Carballes Baena was far from discouraged, and fired two forehand winners dashing to 0 40  with the Italian serving for the set.

Berrettini was lucky to save the first break point with a forehand that pinched the top of the net, and trickled over. Then he hit two winning first serves to draw even. Then again two first serves paired with their loyal forehand winner: Berrettini’s copyright gamepattern sealed a 59 minute first set.

The match seemed about to swing round at the very start of the second set when Carballes Baena had three break points and was winning all the longer rallies. Once more Berrettini got out of trouble thanks to his serve. Carballes Baena’s disappointment turned into frustration after he failed to put away two quite comfortable smashes and lost his service immediately after.  

Unforced errors were seeping into the Spaniard’s game and when Berrettini won a 16-shot rally with a stunning crosscourt forehand on the stretch and went on to grab a two-break lead, the match appeared to have taken its final twist.

Berrettini did not falter when serving for the match at 5 2, despite an unforced error on the first point. Three first serves chauffeured him to two match points.

Carballes Baena only succeeded in bravely saving the first, well steering the rally. But the 2021 Wimbledon finalist produced a massive serve out wide and joyfully lifted his arms to the sky, for a most emotional victory. It means so much to a player whose talent and career have been incessantly diminished by injuries.

It’s been a tough last couple of years” Matteo Berrettini said, holding the trophy. “Thanks to my team I was able to overcome all the tough moments my body didn’t allow me to play. I thank you and all the people that made my comeback possible: all my friends and my family, the people that were with me all the time when I was sad, injured and I didn’t think I could make it.”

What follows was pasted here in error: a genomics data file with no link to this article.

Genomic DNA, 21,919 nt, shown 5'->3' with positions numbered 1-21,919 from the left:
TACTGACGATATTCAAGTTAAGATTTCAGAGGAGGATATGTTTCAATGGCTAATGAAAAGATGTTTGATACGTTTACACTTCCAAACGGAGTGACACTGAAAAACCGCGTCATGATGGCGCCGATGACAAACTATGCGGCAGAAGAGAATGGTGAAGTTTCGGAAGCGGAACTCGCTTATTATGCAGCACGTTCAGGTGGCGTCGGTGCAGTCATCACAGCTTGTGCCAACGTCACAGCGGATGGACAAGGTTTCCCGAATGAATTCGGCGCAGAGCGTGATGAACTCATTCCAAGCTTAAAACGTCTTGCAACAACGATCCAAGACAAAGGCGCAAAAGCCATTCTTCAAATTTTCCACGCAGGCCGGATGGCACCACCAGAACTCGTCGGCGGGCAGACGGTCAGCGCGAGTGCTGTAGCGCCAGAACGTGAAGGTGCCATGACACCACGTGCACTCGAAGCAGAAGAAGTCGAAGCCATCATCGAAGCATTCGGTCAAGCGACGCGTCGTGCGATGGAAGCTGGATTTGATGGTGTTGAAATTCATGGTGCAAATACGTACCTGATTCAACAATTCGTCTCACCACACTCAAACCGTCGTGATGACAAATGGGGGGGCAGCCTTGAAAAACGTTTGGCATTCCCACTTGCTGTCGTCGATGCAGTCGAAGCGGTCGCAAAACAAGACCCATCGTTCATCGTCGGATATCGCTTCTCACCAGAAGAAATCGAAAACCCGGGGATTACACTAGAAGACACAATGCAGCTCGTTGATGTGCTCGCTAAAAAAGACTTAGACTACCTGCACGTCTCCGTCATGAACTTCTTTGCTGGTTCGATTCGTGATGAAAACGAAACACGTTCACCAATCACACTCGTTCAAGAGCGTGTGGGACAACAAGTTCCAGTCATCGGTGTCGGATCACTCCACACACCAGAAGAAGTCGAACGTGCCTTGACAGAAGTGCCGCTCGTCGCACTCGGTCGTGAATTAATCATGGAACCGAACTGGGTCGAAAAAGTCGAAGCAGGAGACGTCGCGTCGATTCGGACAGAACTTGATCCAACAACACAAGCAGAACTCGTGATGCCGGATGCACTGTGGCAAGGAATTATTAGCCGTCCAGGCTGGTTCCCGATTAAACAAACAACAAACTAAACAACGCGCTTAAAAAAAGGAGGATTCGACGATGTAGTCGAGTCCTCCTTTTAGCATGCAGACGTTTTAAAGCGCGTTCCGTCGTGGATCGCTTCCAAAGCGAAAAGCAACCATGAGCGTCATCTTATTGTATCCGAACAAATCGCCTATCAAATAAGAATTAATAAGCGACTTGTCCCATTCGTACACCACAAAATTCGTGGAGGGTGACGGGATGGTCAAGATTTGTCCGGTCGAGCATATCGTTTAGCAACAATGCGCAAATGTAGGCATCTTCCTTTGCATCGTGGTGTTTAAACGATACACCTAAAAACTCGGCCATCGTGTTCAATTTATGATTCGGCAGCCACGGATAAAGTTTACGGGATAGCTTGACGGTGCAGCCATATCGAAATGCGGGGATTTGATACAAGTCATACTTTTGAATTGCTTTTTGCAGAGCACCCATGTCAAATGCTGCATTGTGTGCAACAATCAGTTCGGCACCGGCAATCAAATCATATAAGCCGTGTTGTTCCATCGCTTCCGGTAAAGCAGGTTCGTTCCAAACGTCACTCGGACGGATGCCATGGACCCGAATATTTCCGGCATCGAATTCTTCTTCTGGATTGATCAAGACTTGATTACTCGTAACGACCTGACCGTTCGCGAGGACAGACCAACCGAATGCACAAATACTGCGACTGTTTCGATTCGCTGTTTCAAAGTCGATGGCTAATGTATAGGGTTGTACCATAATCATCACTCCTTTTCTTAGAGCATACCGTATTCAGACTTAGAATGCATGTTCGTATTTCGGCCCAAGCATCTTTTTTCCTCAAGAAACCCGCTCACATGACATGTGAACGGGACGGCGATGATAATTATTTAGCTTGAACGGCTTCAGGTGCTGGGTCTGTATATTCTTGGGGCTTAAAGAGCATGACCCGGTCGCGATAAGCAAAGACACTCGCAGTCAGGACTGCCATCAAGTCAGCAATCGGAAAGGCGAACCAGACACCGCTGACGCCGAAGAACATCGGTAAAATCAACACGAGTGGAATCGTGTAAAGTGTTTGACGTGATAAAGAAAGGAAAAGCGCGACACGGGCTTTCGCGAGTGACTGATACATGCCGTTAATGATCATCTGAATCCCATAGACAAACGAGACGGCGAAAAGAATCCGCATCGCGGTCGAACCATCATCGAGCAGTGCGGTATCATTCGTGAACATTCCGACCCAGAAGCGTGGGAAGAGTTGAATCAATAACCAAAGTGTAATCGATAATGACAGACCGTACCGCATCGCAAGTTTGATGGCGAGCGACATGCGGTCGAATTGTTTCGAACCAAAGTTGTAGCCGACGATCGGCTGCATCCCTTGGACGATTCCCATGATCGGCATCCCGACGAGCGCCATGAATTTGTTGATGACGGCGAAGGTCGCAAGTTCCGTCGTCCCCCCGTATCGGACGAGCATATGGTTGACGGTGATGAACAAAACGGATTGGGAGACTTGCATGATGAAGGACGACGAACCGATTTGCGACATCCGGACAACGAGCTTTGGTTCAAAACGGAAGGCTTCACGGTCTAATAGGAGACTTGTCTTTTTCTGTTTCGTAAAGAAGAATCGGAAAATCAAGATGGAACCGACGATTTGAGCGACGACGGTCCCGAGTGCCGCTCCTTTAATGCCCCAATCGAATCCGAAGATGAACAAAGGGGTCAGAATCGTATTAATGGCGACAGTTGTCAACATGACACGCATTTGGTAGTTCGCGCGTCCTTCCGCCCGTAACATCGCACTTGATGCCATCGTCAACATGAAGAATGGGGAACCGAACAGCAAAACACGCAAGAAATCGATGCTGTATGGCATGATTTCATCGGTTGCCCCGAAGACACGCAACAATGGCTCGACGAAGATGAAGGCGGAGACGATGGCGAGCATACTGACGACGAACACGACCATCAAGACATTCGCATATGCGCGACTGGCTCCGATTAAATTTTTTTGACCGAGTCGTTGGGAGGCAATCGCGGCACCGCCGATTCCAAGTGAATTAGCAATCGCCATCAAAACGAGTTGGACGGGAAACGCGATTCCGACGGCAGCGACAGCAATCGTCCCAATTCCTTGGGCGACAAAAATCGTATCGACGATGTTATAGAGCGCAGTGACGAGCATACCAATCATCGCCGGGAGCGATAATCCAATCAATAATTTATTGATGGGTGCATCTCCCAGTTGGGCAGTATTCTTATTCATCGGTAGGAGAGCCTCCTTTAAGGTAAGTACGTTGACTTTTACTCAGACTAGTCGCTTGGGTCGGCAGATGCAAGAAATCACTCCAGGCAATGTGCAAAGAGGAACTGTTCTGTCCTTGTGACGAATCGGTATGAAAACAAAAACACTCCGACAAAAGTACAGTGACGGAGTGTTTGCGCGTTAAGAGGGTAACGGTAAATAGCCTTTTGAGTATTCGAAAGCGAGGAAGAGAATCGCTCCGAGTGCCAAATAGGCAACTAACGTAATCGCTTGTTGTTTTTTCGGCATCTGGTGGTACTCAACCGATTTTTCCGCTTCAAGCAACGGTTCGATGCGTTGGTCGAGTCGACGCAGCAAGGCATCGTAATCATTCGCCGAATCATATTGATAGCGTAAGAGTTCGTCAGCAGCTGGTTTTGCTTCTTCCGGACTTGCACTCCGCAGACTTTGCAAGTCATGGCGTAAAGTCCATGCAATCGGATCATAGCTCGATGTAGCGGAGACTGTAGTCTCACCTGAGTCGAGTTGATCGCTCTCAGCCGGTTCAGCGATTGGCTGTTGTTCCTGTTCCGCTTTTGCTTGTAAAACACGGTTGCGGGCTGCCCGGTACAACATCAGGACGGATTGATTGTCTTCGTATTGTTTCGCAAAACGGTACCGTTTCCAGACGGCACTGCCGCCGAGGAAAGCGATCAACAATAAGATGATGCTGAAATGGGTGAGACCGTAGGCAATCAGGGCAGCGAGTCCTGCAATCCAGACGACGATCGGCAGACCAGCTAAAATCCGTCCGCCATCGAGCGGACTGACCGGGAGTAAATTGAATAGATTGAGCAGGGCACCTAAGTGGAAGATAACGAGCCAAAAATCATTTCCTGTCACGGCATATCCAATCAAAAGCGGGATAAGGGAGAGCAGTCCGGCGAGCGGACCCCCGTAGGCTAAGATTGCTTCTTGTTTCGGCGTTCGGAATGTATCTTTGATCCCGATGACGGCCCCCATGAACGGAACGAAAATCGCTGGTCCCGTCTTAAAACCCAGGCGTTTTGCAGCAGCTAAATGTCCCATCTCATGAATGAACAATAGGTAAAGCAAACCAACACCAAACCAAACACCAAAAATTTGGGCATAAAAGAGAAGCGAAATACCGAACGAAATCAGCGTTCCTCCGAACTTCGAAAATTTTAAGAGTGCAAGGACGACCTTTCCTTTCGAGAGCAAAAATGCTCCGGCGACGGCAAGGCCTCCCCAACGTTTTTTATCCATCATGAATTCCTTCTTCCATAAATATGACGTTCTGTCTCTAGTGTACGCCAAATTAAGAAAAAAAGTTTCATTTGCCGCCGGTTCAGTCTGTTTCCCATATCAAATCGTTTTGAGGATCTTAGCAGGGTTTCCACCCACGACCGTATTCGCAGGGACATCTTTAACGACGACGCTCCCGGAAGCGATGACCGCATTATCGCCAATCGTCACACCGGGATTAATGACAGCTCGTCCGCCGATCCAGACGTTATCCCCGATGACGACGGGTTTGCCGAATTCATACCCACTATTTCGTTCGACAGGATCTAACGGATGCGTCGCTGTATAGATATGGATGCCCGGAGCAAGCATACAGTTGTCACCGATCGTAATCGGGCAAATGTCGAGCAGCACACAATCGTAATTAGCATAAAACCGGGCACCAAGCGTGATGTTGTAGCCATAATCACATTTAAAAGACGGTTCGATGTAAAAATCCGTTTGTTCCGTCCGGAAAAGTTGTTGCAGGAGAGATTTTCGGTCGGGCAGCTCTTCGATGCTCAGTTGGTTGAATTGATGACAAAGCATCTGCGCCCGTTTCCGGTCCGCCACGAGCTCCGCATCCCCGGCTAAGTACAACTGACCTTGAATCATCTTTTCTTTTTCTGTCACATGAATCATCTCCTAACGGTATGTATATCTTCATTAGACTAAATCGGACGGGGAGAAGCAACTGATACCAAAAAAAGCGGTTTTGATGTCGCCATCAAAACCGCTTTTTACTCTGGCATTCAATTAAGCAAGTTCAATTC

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Andrey Rublev Reflects On Recent Struggles Ahead Of Monte Carlo Title Defence

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Andrey Rublev admits he continues to struggle to maintain his emotions on the court after his disqualification from a tournament earlier this year.

The Russian world No.6 hopes to get back on track after a disappointing American swing where he won just one out of three matches played. In Indian Wells, Rublev beat ex-No.1 Andy Murray before falling in straight sets to Jiri Lehecka. Then in Miami, he lost his opening match against Tomas Machac. 

“At Indian Wells, I was so focused on trying to control my movements that I was completely stuck,” the 26-year-old recently commented
“I had no energy left, I had no strength. And in Miami, I exploded. I could no longer control myself, my actions, my nerves. I felt paralyzed, I couldn’t move.”

As to why Rublev felt so paralyzed, he acknowledges it could be linked to an incident that happened earlier in the season. At the Dubai Tennis Championships he was defaulted from his semi-final clash against Alexander Bublik for unsportsmanlike conduct after he was accused of saying an obscenity in his native language at an official. He then successfully appealed against the penalty and retained the ranking points and prize money he earned, barring a fine of $36,400 for a code violation.

“Maybe what happened in Dubai remains in my mind,” said Rublev. 

Rublev’s focus now switches to his title defence at the Monte Carlo Masters. It is the only Masters 1000 event he has won so far in his career. 

“I feel better. These last two weeks I have been training a lot. But it’s one thing to train well, it’s another to play well in a match.” He evaluated of his current form. 

Rublev has yet to defend a Tour-level title so far in his career. Should he do so, he will become only the fifth player in the Open Era to win multiple Monte Carlo trophies.